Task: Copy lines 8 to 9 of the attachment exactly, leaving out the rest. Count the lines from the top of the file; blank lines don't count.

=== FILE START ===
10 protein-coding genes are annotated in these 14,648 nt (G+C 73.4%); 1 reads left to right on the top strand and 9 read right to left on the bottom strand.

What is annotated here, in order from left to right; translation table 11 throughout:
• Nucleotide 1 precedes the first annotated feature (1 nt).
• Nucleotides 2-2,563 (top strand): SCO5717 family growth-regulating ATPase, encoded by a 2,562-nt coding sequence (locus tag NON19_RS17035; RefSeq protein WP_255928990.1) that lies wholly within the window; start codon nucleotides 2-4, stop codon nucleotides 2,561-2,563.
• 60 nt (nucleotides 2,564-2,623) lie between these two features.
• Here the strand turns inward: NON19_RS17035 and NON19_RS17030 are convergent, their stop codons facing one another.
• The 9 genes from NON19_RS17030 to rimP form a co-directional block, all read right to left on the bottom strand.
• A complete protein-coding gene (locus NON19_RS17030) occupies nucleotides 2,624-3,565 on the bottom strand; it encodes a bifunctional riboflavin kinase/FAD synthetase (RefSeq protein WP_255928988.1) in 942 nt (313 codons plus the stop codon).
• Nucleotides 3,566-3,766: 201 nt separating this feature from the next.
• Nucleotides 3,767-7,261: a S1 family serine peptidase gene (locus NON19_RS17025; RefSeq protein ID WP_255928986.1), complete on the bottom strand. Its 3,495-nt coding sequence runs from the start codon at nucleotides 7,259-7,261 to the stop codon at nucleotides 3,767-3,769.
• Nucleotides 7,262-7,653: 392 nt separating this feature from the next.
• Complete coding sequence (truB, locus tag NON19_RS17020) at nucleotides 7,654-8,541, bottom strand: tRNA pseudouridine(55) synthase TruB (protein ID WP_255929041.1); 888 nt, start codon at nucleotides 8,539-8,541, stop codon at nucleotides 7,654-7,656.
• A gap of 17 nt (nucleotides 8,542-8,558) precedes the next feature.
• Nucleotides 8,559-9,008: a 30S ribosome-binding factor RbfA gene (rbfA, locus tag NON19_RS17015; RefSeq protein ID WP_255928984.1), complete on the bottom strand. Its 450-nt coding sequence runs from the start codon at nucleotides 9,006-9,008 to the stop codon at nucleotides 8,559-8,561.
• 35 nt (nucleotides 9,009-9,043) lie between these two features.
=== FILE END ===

• A complete protein-coding gene (locus NON19_RS17030) occupies nucleotides 2,624-3,565 on the bottom strand; it encodes a bifunctional riboflavin kinase/FAD synthetase (RefSeq protein WP_255928988.1) in 942 nt (313 codons plus the stop codon).
• Nucleotides 3,566-3,766: 201 nt separating this feature from the next.